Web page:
How would you improve the business climate in Illinois?

T.J. Lewis: First, we need to let the temporary income tax of 2011 sun set. … We need to identify untapped markets in Illinois and peruse industries to set up shop here. ... We need to create an environment that retains a strong corporate base which in turn will create more employment opportunities and stronger markets. …

Why should voters vote for you?

T.J. Lewis: Two reasons; my work experience and my knowledge of the issues. ... I am the best person for the job when it comes to constituent issues, true experience of cutting through the bureaucracy of the state and mitigating the real life problems that our district residents have had. Also I have a proven record with being Fiscal responsible with government budgets.

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Christine Jennifer Winger

Age:42

Town:Wood Dale

Employment:Investment adviser representative, Upstream Investment Partners

Why do you think you are suited for this office?

Winger: I have a proven track record as an elected official serving our community. I know the great responsibility involved with representing constituents, and in looking out for both them and the community as a whole.

What experiences do you have that lend well to serving in this position if elected?

Winger: My residents have confirmed my record, having re-elected me twice and I now serve as the most senior councilman and as deputy mayor (in Wood Dale). I am extremely proud to say that during my entire time in office in the city we have kept a budget in the black.

Why are you seeking office?

Winger: Many corporations have been leaving Illinois, and with it vital jobs to the state’s economy. I have been a life-long resident of Illinois, including having gone to college in Illinois. ... I want to be a part of the solution in addressing the financial crisis that the state of Illinois is in.

What are the biggest differences between yourself and your opponents?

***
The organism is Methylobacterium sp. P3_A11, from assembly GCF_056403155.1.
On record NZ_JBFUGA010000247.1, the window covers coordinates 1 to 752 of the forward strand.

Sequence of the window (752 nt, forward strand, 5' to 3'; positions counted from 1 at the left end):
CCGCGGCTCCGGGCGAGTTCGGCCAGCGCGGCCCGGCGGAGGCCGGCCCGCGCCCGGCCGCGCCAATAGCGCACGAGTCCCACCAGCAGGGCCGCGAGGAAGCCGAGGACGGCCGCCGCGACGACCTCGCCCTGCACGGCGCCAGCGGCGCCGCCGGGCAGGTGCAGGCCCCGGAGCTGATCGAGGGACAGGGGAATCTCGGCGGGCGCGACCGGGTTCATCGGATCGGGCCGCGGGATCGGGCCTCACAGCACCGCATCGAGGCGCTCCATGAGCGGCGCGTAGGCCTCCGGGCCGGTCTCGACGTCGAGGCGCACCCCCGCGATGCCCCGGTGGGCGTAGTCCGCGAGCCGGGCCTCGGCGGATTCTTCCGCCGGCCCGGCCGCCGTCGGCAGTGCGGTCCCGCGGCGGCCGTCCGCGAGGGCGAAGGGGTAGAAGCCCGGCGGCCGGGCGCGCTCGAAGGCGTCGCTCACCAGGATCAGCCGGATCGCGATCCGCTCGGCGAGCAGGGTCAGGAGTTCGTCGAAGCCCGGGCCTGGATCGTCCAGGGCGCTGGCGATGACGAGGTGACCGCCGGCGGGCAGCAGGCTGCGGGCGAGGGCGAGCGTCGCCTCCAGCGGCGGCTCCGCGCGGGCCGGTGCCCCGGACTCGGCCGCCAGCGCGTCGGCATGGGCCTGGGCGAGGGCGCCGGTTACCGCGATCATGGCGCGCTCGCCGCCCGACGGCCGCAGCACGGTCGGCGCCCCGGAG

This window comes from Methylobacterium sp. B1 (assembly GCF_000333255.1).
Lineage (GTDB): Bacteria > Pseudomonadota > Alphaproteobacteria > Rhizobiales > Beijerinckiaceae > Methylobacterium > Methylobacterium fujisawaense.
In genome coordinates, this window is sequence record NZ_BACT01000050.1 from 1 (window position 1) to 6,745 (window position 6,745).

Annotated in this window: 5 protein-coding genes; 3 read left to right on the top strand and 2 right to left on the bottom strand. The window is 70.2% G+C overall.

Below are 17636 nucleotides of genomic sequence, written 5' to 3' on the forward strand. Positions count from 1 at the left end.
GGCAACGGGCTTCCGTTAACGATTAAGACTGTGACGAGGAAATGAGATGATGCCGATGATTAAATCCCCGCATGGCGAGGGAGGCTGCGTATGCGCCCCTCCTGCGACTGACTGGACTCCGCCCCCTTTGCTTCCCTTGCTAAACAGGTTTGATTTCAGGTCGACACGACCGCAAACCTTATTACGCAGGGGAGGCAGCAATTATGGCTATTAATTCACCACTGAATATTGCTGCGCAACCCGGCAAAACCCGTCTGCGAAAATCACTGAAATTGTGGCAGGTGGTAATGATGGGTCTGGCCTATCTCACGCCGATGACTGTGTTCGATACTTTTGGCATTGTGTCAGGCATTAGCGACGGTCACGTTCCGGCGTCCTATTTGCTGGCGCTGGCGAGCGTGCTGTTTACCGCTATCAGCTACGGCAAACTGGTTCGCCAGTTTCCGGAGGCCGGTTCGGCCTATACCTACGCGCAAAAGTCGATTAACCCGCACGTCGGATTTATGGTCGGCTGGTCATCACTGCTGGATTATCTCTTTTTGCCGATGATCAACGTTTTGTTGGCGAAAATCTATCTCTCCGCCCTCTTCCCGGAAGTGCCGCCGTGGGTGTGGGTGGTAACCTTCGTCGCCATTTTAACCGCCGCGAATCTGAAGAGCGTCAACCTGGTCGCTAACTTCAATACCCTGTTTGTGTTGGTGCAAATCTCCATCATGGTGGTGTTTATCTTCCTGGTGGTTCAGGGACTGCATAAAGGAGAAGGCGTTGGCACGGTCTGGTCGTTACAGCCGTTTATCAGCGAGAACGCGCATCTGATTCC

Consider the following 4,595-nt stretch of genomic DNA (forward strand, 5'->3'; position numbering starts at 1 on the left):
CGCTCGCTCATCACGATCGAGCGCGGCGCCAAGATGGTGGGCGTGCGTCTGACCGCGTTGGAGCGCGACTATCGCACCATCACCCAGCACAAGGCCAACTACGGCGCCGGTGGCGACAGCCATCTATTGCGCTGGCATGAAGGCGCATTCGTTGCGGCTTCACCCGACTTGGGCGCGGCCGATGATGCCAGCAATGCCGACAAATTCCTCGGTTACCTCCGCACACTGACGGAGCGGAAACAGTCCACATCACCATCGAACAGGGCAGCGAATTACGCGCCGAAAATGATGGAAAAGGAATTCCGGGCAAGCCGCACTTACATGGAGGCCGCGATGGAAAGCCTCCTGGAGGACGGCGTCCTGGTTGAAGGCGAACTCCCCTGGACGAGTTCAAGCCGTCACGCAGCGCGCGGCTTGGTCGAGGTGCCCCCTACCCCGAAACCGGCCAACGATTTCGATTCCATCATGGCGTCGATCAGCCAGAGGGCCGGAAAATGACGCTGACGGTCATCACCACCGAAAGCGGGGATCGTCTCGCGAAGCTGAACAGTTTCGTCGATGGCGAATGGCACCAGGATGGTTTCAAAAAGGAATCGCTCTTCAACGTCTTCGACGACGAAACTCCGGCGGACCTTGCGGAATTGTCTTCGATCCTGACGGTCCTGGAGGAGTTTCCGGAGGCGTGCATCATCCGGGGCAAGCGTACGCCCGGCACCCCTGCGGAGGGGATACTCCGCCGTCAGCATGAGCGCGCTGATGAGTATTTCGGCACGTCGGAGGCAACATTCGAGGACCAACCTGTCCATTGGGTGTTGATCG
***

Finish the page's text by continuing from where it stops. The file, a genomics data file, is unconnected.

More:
Winger: I am the only candidate: that has over a decade of management experience working for a top Fortune 100 company, that has spent time teaching within the Illinois schools..., that has elected government experience representing people within the district.

What is the biggest challenge facing Springfield, and what would you do to address it?

Winger: The biggest challenge facing Springfield is the financial status of Illinois. ... To attract and keep businesses in the state we need structured tax incentive programs, we need to focus on workers compensation reform, we need to cut red tape with business permitting that can take as long as two years.

Do you support the recent state pension reform bill, and why?

Winger: I would not have voted for the pension reform bill. It is unconstitutional and most likely to be thrown out, but most importantly it goes back on a commitment made by the state to pay out pensions that individuals have based their retirements on.

How would you improve the business climate in Illinois?

Winger: To keep businesses in the state we need structured tax incentive programs, we need to focus on workers compensation reform, we need to cut red tape with business permitting that can take as long as two years. Tax incentive programs need to be structured by the state rather than arbitrarily applied. I support rolling back the income tax hike.

Why should voters vote for you?

Winger: I have experience serving as finance and administration chairperson for the Wood Dale City Council, as a financial adviser in this current economy and professional experience working as a project manager for a Fortune 100 company. I believe I can take these experiences to the state level to ... make the tough and fair decisions involved with cutting spending yet maintaining critical services for the state.